Sunday, November 6, 2011


I know this has happened to you. You’re walking down the street, a path, a hallway, and someone else is walking toward you. You can see for a good distance in front of you so the both of you know that you are walking toward one another and there aren’t really any other people around, so you will soon be passing right by each other. If you know this person well, at this point you have probably already waved or said hi or started thinking about what you will talk about when you both inevitably stop and chat. If I were walking across Colby for example, and saw a good friend walking toward me, I would be psyched. I would probably wave, and smile, and she probably would too, and then when we met we might hug, and chat for a few minutes. I might even turn around and start walking with her instead of reaching my original destination.

When you find yourself in this situation, however, walking toward someone you don’t know, or worse, someone you sort of know but who may not know you, or someone who may not remember that you know each other, or someone that you’ve only met once before, or someone that you just interacted with minutes before and now you’re awkwardly seeing again, this is a completely different game.

Can you picture it? You’re walking down a long path, no one else around, and you realize that someone else is walking toward you. It’s quiet out. You are going to walk past each other very soon. Are you going to acknowledge them? Are they going to acknowledge you? Where are you supposed to look if you don’t look at them? Just past them? At the ground? At the sky? At your watch? Should you look them in the eye? Smile? Nod? Say hi? No, saying hi might be weird, what if they don’t remember that you know each other? But, yes, saying hi is a nice thing to do, why not? But what if they aren’t looking at you? Should you get their attention by saying hi? That is too much of a game time decision, and you have to decide on your move now. You could always pull out your phone but if you sort of know this person, this is a clear avoidance tactic. You might as well just stop to tell them that you feel awkward about saying hi so you’re going to pretend to text while you walk by them. So then remember that all of this is happening in a period of about 10 seconds, although it will have felt more like 5 minutes. And all of this time, you can pretty much be certain that they are running through all of these same questions in their head at the same time. You are both, simultaneously trying to figure out how to acknowledge or not acknowledge each other as you pass. You’re getting closer and closer. Where do you look during all of this time? Maybe you say a quick hi, but if it’s too soon, you now have to walk toward each other for what will seem like 10 more minutes. Should you now say how are you to fill the next few moments? Or do you just look down as you pass them? Or smile? Or pull our your phone???

Although I feared sounding completely crazy by writing this post, I am pretty much certain that everyone has been in this situation before, because I realized recently that it happens everywhere. I used to think it was just a small liberal arts college thing because it used to happen to me on the regular, walking across the narrow Colby walkways, surrounded by people that I sort of knew, and sort of knew me. But it recently happened to me right here in Cambridge, on the sidewalk. The dude was a total stranger, but I couldn’t help anticipating the moment that we would walk right past each other, no one else around for distraction. Should I acknowledge him? I mean we are two human beings walking right past each other. Is it weirder to a) Say hi, even though I don’t know him, b) Acknowledge him with a smile and not say hi, or, c) Look away and don’t acknowledge him at all?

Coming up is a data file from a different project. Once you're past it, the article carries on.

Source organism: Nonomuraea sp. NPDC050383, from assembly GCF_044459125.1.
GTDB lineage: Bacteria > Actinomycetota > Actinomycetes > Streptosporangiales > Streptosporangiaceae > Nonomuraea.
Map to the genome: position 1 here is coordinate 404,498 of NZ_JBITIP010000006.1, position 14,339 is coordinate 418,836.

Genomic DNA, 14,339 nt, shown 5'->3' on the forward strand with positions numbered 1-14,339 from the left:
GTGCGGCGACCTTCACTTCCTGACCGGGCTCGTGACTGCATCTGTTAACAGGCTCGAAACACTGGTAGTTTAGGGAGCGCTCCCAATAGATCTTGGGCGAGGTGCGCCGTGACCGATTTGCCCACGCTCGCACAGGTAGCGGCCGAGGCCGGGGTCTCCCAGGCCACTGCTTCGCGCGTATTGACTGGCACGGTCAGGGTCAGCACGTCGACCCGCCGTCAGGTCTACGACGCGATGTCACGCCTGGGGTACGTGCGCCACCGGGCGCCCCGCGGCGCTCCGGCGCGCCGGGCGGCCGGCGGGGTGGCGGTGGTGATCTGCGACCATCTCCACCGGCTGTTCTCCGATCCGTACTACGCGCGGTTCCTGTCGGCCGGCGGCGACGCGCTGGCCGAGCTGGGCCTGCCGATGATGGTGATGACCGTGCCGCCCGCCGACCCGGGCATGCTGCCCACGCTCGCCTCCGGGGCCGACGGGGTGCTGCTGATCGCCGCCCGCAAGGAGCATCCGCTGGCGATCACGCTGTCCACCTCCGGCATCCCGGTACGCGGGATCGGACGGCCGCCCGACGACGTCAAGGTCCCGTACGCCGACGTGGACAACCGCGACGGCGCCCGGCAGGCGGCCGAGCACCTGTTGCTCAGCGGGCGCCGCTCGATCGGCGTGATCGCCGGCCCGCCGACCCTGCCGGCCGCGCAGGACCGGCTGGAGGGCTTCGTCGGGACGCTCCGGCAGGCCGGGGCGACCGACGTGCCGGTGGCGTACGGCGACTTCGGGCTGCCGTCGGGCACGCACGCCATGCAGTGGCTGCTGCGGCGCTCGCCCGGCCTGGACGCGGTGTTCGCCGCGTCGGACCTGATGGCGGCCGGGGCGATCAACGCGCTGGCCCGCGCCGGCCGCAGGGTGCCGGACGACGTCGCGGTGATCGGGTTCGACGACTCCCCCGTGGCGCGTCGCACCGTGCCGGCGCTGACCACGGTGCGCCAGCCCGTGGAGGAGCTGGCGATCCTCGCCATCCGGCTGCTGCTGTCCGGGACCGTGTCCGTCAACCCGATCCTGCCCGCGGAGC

As you can tell, I’ve given this some thought. And the answer is C. It’s really weird to walk past someone and not acknowledge them at all. I’ve tried it. And it’s awkward. For both parties. After much thought and reflection, and trial and error, I have concluded that it’s pretty much always better to just say hi, especially if you know the person. And if you don’t, at least acknowledge them in some way. The definition of “know” can be left open, but I would pretty much group in anyone who is not a complete stranger on a city street, because if you go to the same school, or live in the same small town, or workout at the same gym, you might as well know each other. At least enough to say hi. If everyone just said hi in these situations, then we all wouldn’t have to think as much about how to greet or not greet each other because we would know what to expect.

A couple of weekends ago I was in New Orleans for a conference. One morning I was waiting at the streetcar stop and a man walked up to wait too. “Good morning” he greeted me. I smiled and returned the greeting. We were strangers to each other but it seemed so right to say hello. Not to mention, it put a smile on my face. So much of our communication today happens through text messages and gchatting, and facebook. Now, more than ever, it’s important to connect with the people that are right in front of us, even if it's just a hello.

I am certainly not suggesting you say hi to everyone you pass. I would probably find that intrusive and bothersome. Sometimes it is nice to go out and not have to interact with anyone. I am simply recommending, to myself and to you all, that if you find yourself in a situation where you have to consider taking out your phone or looking at your watch just to avoid an awkward passing, don’t do it. Just say hi.

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